Key staff: Darlene Te Karu (email@example.com), John Leonard (firstname.lastname@example.org)
Key topics: Culturally Responsive Practice, Teacher Inquiry
Workstream: MOE funded through PB4L
Equity in learning
Huakina Mai is a two-year project supported by the Ministry of Education (through PB4L) that supports teachers in mainstream schools, whānau and students to create strong learning relationships that enable Māori students to be successful, as Māori. Kaha Education are sub-contracted by Te Rūnanga o Ngāi Tahu to implement Huakina Mai.
In 2015/16 Huakina Mai was implemented in our three tuakana schools - Kaiapoi Borough School, Pegasus Bay School and Tuahiwi School. In 2017 implementation commenced in four new kura - Rāwhiti School, Parkview School, Marshland School and Christchurch East Primary School.
Huakina Mai is a relational based intervention that provides a strengths-based approach to supporting Māori students in mainstream schools. We know that Māori students learn best when they have strong learning relationships with their teachers, and when teachers and whānau work together to support their tamariki.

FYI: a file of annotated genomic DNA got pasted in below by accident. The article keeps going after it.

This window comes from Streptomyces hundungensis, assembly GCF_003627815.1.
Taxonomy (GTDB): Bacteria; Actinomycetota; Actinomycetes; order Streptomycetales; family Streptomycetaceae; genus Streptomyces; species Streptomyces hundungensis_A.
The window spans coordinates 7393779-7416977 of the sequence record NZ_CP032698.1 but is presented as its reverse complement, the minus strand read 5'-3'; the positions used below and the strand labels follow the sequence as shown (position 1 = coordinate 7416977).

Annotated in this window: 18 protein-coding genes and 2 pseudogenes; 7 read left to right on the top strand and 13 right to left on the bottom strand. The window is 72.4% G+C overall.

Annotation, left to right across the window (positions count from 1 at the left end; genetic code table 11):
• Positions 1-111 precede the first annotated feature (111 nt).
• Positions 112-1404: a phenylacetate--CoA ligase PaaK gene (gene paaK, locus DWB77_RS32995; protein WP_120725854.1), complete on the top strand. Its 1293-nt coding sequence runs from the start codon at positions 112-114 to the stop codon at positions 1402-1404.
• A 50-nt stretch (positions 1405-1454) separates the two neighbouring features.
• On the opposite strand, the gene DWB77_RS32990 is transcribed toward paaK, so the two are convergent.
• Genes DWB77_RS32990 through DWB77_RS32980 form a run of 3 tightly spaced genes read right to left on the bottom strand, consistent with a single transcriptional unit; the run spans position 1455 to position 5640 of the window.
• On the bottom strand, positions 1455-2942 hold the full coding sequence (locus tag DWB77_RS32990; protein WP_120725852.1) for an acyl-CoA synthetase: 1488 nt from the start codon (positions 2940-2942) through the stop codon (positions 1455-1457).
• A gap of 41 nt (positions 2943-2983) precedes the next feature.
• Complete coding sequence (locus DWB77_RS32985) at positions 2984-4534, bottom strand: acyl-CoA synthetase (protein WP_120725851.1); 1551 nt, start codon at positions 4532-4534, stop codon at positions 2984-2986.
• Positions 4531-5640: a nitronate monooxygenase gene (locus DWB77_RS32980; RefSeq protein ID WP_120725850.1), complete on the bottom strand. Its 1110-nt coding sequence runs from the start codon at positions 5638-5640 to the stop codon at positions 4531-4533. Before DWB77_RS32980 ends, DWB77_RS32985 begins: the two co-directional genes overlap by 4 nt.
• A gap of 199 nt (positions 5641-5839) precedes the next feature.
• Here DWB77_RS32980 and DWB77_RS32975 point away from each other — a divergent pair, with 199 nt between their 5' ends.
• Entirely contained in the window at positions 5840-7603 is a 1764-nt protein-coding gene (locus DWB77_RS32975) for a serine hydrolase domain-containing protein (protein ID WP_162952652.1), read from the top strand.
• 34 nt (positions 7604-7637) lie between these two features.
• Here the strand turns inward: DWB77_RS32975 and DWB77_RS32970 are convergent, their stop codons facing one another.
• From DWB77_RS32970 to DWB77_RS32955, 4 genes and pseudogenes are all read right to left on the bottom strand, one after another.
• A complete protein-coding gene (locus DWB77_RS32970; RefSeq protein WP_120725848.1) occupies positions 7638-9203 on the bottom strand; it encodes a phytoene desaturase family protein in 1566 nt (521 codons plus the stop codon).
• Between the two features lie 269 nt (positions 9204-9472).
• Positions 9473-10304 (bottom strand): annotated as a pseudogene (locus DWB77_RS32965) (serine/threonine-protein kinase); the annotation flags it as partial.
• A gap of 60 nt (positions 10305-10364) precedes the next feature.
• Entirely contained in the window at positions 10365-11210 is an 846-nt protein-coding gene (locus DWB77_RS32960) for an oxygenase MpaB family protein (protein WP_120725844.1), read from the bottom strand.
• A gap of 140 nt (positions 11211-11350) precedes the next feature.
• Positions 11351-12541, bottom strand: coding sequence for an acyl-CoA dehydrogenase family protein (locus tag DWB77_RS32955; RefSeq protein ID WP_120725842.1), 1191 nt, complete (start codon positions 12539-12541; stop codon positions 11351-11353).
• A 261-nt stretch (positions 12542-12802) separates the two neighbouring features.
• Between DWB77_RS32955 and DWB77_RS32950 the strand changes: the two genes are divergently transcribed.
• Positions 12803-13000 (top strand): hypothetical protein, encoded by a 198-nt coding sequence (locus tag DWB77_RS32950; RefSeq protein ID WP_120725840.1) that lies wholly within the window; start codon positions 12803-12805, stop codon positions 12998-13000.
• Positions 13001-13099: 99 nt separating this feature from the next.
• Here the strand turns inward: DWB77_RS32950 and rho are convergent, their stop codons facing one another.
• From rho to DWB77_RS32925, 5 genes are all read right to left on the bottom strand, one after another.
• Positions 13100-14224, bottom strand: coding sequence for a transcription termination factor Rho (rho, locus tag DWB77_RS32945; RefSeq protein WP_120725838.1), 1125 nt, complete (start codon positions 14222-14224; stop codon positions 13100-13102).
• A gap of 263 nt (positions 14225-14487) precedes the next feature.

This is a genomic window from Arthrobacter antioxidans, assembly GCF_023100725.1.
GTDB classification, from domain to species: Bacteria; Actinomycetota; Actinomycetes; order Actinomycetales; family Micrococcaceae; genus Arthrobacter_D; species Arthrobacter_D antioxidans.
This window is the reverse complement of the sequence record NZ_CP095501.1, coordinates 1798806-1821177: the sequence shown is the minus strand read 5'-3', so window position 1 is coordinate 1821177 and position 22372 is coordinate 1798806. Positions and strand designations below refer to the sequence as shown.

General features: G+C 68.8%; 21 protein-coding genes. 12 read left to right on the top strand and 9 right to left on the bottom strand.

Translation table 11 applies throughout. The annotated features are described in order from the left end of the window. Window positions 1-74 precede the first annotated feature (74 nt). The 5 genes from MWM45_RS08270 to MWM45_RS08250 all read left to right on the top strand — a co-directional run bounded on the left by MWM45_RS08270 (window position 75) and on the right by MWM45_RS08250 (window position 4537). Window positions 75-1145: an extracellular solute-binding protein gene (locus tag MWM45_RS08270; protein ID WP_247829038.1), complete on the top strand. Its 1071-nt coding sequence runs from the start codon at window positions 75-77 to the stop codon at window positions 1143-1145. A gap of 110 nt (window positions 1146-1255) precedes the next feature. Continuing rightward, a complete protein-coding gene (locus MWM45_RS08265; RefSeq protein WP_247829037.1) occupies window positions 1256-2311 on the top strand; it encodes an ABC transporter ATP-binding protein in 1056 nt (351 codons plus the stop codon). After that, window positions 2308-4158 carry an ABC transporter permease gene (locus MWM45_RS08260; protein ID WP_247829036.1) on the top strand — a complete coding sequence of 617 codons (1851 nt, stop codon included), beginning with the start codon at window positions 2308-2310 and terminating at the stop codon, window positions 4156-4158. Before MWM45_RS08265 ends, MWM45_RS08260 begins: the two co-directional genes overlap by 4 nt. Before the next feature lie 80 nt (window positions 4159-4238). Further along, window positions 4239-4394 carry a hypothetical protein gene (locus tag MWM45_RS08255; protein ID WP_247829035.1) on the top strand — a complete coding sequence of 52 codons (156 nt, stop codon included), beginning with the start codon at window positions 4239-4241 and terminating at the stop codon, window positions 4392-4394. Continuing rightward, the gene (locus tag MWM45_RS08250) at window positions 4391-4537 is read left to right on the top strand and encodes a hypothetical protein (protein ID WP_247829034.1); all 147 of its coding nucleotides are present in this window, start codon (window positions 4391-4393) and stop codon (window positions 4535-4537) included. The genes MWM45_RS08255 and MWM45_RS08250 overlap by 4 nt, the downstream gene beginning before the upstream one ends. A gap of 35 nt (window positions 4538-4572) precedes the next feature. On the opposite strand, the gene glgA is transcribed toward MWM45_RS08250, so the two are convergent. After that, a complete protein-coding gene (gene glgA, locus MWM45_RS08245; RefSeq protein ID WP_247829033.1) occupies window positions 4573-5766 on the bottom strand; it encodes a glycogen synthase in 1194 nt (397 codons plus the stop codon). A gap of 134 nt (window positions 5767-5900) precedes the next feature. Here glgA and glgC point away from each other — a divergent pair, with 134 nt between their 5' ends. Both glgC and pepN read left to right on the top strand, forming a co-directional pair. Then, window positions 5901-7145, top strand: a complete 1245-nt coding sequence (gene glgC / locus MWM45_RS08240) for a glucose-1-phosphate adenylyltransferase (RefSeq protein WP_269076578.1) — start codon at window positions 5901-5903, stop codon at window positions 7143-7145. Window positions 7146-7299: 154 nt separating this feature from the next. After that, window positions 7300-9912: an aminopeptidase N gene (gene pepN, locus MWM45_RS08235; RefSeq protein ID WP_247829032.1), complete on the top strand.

Great schools are continually improving and looking for ways in which to better serve their students. Huakina Mai is a programme that supports positive behaviour and assists teachers to implement strategies that will lead to positive change for students who are having difficulty. It is the responsibility of the adults in the school to create a positive environment so that all students have the opportunity to learn and be successful.
The ‘Mana ki te Mana Framework’ describes the characteristics of successful schools for Māori students and serves as the guide for bringing about change. Through staff hui, ‘Mana ki te Mana’ is frequently revisited to ensure teachers are provided the space to unpack and align their current practice to align to the tenets of the framework.
The Kaiārahi of Huakina Mai is Darlene Te Karu and she has an important role. She works alongside a group of committed teachers, school leaders and whānau members to lead change in the school. In Huakina Mai this vitally important group is called the Kaihoe Team.
Over two years the Kaihoe Team are supported by the Kaiārahi to gather and analyse data, identify priorities for development, plan professional learning and ensure that the community and whānau are engaged in and informed about Huakina Mai. The Kaiārahi’s role is to help develop the knowledge and skills of the Kaihoe Team so that they are able to continue this work when the Huakina Mai support is at an end. She also facilitates teacher professional development, guides teacher inquiry and supports school leaders and whānau.